We then decided that the only way we were going to leave was in handcuffs. Around 4am, several police officers arrived. We all stood up, held hands, and accepted the inevitable. All ten of us were handcuffed and lead into a hallway, where we were uncuffed, had our information taken, and told we were recieving citations. We all left to building around 4.15 am, to find about 10 of our supporters still there cheering and hugging us as we left. We felt as if this occupation was a win for us, and not a loss. We all shed a few tears and basically are now one big family. We are going to continue our actions however throughout the summer and will not give up, just because of the occupation being over.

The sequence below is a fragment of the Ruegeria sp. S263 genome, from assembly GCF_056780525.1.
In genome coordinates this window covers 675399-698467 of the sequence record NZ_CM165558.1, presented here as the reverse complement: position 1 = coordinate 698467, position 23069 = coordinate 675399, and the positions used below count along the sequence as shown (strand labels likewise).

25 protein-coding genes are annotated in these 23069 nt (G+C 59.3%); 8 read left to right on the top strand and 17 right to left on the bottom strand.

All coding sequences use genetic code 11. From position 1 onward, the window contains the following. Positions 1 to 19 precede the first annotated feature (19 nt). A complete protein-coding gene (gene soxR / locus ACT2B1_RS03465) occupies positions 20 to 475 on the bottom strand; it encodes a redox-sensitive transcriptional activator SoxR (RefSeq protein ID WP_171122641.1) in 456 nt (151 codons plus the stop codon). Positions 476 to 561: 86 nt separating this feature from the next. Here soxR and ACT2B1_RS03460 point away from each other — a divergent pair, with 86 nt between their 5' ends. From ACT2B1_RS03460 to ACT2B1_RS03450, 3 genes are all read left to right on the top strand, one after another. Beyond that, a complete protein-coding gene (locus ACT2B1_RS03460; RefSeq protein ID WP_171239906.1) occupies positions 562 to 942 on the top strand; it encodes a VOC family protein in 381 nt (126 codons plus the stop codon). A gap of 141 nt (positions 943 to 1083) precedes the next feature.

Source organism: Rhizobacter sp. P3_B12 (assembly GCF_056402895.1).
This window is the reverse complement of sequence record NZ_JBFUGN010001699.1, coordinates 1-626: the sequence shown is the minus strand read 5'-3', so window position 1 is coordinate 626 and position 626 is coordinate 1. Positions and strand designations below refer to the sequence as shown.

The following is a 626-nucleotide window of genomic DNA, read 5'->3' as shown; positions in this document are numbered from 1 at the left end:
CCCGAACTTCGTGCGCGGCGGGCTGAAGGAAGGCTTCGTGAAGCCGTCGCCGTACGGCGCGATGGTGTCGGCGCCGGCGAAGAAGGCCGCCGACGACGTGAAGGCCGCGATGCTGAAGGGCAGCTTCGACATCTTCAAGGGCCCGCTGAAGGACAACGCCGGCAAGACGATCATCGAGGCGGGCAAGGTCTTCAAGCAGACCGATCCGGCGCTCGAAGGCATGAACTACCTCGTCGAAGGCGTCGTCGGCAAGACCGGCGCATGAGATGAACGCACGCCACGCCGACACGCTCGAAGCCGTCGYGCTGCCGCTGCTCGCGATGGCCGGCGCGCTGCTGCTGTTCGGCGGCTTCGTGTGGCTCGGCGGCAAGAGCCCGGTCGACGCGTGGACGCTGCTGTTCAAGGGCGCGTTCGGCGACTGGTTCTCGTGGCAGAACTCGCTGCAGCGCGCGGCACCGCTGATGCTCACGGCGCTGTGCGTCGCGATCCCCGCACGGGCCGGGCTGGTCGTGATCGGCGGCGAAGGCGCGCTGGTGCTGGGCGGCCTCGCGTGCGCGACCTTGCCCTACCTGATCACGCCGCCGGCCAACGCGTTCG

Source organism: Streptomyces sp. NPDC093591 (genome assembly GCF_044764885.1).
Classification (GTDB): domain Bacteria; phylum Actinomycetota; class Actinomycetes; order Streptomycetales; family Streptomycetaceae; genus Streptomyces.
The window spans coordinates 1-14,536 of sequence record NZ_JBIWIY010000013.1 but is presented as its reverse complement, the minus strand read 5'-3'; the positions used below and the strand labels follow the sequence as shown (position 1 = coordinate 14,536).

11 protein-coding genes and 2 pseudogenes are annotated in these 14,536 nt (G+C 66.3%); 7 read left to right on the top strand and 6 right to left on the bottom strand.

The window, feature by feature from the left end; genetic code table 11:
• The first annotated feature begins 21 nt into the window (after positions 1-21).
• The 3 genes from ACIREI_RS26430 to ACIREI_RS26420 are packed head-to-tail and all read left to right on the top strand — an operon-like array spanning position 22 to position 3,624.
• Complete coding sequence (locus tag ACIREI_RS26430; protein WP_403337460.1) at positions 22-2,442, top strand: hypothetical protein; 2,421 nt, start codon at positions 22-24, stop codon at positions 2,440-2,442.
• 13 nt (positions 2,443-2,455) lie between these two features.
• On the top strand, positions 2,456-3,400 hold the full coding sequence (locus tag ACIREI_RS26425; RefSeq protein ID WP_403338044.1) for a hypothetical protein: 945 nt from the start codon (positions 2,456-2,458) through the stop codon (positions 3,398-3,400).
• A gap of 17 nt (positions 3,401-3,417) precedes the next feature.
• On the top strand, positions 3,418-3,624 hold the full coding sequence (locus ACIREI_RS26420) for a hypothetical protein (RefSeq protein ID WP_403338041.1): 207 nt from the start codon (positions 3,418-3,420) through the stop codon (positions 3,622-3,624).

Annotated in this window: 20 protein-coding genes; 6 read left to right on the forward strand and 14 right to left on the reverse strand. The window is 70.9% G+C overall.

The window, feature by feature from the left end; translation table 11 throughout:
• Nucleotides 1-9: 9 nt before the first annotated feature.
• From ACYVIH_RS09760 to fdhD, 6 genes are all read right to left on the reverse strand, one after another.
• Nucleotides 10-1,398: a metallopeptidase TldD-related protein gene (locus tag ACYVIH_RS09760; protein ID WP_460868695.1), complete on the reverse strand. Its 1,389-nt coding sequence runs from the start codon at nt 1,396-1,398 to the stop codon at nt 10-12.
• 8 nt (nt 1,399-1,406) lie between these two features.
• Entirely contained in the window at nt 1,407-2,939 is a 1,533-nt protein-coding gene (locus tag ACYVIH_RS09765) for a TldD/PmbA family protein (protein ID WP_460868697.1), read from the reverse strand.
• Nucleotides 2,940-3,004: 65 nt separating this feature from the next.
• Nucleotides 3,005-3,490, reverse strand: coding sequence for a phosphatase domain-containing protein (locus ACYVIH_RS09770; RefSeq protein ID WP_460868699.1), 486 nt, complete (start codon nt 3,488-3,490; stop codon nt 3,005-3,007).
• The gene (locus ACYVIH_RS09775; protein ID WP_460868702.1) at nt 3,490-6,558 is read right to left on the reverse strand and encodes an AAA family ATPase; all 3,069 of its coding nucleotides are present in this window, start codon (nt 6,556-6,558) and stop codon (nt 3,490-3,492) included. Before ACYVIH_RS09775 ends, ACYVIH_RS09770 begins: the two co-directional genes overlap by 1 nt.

Well, sorry for the long post. Our story is a long and complicated one, but what we did was something that not many others would do. We were offically the longest student occupation in United States history at 67 days. We thank you for your drive to maintain for as long as you have. The fight continues, the war is not over. I hope you continue to occupy for as long as physically possible. If there is anymore info you want to know, dont be afraid to ask. Again, stand strong, fight austerity, and occupy forever!